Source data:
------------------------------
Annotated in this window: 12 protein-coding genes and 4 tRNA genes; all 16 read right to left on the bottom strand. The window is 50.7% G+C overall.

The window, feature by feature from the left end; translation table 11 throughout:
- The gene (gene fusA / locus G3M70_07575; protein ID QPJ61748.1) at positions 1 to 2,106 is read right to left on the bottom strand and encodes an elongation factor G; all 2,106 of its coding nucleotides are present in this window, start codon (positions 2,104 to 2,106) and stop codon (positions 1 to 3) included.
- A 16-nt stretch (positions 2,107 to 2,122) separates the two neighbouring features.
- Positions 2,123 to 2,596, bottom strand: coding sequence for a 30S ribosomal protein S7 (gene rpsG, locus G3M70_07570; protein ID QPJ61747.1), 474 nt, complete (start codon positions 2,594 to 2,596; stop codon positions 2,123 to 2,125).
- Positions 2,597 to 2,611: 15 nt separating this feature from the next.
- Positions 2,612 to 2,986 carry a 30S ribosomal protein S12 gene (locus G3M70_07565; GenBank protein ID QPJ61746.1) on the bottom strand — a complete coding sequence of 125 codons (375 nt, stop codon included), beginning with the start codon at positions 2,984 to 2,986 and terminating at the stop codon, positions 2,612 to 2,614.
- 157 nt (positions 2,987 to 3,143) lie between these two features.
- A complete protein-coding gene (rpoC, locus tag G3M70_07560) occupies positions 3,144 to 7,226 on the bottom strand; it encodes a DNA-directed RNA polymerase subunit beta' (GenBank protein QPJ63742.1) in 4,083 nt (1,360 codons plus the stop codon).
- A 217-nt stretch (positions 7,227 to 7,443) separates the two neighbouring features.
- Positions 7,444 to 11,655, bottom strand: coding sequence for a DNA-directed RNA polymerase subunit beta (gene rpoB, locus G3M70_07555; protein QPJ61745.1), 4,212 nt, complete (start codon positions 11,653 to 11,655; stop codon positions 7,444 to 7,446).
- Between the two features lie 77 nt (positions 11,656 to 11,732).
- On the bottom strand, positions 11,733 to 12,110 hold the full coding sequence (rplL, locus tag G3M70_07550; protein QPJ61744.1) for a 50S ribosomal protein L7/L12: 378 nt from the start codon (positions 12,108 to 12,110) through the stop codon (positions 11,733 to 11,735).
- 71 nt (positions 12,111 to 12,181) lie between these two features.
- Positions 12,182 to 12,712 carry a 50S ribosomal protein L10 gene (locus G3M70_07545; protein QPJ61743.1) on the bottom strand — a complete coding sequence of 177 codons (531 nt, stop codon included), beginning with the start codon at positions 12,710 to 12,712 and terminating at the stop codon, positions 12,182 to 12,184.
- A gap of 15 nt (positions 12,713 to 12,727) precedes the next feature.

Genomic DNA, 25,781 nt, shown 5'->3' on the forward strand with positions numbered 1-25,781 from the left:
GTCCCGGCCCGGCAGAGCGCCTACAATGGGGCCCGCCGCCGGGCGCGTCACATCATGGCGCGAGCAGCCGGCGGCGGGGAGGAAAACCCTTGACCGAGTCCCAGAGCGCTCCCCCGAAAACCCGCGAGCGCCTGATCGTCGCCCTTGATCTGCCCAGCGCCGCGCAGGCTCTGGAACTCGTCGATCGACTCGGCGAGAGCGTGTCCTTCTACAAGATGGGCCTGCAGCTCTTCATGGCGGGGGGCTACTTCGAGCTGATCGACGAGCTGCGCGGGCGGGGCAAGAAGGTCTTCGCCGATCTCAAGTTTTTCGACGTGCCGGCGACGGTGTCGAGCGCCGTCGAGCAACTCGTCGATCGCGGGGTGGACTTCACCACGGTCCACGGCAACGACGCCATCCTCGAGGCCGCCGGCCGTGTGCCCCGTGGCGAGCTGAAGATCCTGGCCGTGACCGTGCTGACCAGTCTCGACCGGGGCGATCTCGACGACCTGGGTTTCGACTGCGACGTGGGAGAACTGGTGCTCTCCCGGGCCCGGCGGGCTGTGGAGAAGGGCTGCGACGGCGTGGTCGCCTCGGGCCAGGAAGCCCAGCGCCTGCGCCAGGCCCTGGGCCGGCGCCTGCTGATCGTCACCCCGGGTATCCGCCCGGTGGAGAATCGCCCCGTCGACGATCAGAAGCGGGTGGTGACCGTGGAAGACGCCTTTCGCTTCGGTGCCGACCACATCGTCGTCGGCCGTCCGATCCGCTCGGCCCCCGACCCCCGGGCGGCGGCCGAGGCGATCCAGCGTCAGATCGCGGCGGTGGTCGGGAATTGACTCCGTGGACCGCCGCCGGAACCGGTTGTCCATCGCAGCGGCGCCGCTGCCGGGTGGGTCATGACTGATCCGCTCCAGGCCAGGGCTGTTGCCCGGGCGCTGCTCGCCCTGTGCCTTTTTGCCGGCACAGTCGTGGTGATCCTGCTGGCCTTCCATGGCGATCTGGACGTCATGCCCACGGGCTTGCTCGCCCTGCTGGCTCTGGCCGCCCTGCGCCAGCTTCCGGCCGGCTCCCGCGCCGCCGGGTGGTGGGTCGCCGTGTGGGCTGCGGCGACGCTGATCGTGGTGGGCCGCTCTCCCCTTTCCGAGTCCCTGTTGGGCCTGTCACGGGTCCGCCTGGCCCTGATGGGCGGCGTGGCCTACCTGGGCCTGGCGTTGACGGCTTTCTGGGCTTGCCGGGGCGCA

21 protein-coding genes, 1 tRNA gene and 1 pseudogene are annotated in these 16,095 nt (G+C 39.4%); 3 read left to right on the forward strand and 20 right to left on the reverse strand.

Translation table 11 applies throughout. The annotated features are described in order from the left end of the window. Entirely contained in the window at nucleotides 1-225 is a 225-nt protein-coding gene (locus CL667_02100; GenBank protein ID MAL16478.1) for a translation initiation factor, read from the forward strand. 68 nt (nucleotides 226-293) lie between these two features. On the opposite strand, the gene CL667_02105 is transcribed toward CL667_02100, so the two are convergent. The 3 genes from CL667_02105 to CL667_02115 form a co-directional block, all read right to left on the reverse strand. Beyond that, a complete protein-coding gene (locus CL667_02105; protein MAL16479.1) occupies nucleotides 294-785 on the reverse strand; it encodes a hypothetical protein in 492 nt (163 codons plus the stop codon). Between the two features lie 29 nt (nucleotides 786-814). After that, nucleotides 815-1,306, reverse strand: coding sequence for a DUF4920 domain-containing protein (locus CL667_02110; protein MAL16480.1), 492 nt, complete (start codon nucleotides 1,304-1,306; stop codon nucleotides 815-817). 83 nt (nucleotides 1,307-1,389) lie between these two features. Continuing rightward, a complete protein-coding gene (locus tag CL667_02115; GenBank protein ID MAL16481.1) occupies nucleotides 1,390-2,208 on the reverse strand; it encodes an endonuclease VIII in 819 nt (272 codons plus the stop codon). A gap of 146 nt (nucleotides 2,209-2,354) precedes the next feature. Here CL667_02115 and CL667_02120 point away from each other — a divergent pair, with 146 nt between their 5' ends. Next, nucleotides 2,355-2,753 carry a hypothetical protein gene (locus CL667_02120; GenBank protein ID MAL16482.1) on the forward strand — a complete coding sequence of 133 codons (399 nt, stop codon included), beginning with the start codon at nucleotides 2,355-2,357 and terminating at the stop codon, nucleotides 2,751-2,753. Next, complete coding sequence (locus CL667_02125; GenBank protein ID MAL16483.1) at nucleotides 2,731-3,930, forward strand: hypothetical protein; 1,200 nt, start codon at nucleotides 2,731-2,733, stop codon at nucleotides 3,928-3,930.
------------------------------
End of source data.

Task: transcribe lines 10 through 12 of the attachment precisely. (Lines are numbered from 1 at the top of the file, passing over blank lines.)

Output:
- A 217-nt stretch (positions 7,227 to 7,443) separates the two neighbouring features.
- Positions 7,444 to 11,655, bottom strand: coding sequence for a DNA-directed RNA polymerase subunit beta (gene rpoB, locus G3M70_07555; protein QPJ61745.1), 4,212 nt, complete (start codon positions 11,653 to 11,655; stop codon positions 7,444 to 7,446).
- Between the two features lie 77 nt (positions 11,656 to 11,732).